Service Above Self:
History of the Las Cruces Rotary Club

This history is from a pamphlet commissioned by the Rotary Club of Las Cruces in 1989.  It was written by Jennifer L. Holberg, who was an NMSU undergraduate at the time. 

Acknowledgments  Introduction: Rotary  The Early Years  The War Years
  The Post-War Period   The 1950's  The 1960's  The 1970's and 1980's 
Food, Fun, and Fellowship  Charter Members  Presidents

The 1950s


The 1950s proved to be a time of unprecedented growth in membership and unparalleled community participation.  In fact, many of the activities begun in this decade have continued until the present time and still serve as the core of the Las Cruces club’s efforts.  In 1951, the club’s fifty-six members conducted many activities, including donations to the Boy and Girl Scouts, the Red Cross, the New Mexico Society for Crippled Children, and the club’s own Student Loan program; sponsorship of a boy to Boys’ State and a Little League baseball team; distribution of baskets of food, clothing and toys to needy families at Thanksgiving and Christmas; and acquisition of band uniforms for the high school and signs for the highway.  Surviving annual reports from 1952-53 and 1953-54 document the increased commitment of the Las Cruces Rotary Club to these activities as well as several others.  In addition to the programs carried forward in 1951, the club helped transport boy scouts to their camp near Ruidoso, New Mexico and they “selected, purchased, and forwarded to Mas Luz Library, Havana, Cuba, a copy of the book entitled New Mexico by Erna Ferguson.”  Junior Rotarians began attending luncheons and the “Harry Stair Memorial Christmas Gift Program”, which provided a Christmas gift to an underprivileged child designated by the Child Welfare Department, was established in memory of the deceased Rotary member.  The club began presenting gold honor keys to outstanding high school graduates and tried to educate young people in the duties of citizenship by sponsoring six talks, given to approximately 2,000 students in grades six through twelve at nine area schools.  Rotarians helped plan and conduct the all-night party given for the graduating class at the high school and additionally, provided great support for the Sisters of the Good Shepherd’s orphanage at Mesilla, New Mexico.  In 1956, the club awarded its first scholarship for students at New Mexico A&M.  Soon after, the club increased its commitment to this project to eventually provide four scholarships.

In 1954, Rotary International celebrated its fiftieth anniversary, and the local club joined in the festivities on its thirty-first birthday.  Entertainment was provided by the “Silent Foursome” and P. M. Baldwin, who gave a talk on the early days of the club.  It had come a long way in those thirty years—membership was now nearing sixty and according to Bill Erwin:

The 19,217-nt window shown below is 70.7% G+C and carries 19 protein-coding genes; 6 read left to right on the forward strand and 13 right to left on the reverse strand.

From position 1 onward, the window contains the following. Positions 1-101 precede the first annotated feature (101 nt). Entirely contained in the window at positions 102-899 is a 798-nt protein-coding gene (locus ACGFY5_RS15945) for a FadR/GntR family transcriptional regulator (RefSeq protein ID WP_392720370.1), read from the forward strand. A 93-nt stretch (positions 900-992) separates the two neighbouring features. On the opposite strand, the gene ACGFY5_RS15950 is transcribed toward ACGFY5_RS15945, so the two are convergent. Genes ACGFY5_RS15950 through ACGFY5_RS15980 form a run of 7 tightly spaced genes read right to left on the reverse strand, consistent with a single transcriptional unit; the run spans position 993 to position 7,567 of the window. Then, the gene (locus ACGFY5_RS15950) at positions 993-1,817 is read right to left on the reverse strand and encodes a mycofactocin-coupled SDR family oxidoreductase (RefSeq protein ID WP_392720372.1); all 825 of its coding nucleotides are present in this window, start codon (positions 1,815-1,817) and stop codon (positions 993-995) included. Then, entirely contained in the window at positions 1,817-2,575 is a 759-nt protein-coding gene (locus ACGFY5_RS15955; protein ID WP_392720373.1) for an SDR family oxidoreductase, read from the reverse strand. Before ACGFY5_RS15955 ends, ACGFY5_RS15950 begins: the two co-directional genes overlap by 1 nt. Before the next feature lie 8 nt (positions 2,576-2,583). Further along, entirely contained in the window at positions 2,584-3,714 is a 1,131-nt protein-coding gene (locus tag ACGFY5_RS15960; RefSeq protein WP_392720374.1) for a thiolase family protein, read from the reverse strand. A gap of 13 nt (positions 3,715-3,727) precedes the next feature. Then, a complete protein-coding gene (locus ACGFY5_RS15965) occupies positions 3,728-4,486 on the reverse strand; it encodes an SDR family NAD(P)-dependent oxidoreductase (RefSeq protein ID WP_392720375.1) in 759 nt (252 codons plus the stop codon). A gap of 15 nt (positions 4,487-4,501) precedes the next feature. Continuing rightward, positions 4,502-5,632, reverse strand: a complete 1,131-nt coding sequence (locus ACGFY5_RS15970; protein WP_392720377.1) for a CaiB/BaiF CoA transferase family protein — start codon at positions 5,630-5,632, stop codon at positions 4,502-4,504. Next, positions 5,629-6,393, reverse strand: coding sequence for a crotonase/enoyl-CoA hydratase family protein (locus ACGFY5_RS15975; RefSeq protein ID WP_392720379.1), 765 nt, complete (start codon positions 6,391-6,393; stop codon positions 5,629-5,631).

The Rotary Club had its interest in most anything, most everything that has happened in Las Cruces and because it is a classified organization, we could always find somebody who is capable of doing most everything that needed to be done….We’ve gotten done most every job we’ve tackled. 

By that time the club’s weekly newsletter had changed as well; although no definite date can be established, by 2 December 1950 Spokes and Cogs had replaced El Ro-Toro.  Early Spokes and Cogs were merely typed sheets of paper announcing the program of the previous week, the current week, and the coming week.  By the late 1950s, however, Spokes and Cogs took on its current form.  In relation to the district, Las Crucean Carl Conlee was elected to serve as district governor in 1955, but was unable to fulfill his duties due to ill health.  Secondly, the district was renumbered to 552 on 1 July 1957. The Silent Foursome

Programs in the 1950s were as varied as they are today; as usual, each week the program committee tried to provide something that was informative as well as fun.  Thus, programs ranged from book reviews by Dr. Marion P. Hardman, Professor of English at the college, to intercity meetings with neighboring Rotarians from Juárez, Mexico.  Leo Valdes remembered one program in which: 

… we had nothing but fun—no one could be serious—they had to be fun!! We even played musical chairs.  It was silly, and yet, it was fun, it was entertainment and that is what develops fellowship. 

Other programs included talks about the newly created White Sands Missile Range, the Physical Science Laboratory, and astronomy, given by Dr. Clyde Tombaugh, discoverer of the planet Pluto.  With the club’s emphasis on youth, it is not surprising to learn that occasionally the weekly meeting was held at the high school, where Rotarians were served by Home Economics classes and entertained by the school’s musical groups.  In 1957, the tradition of hosting crippled children at a December meeting of the club was established.  At these meetings, Christmas presents were distributed to the children by Santa Claus, Leo Valdes; this annual event was a popular one with both children and Rotarians. 

As varied as the program topics were, however, the singing at these meetings was, according to long-time song leader Bill Erwin, “poor”—or so he said.  In fact, the 4 September 1957 Spokes and Cogs reported Erwin as remarking to members after a particularly disappointing choral performance, “I’ve heard music played on white keys and music on black keys, but this is the first time I’ve heard a group sing in the cracks.”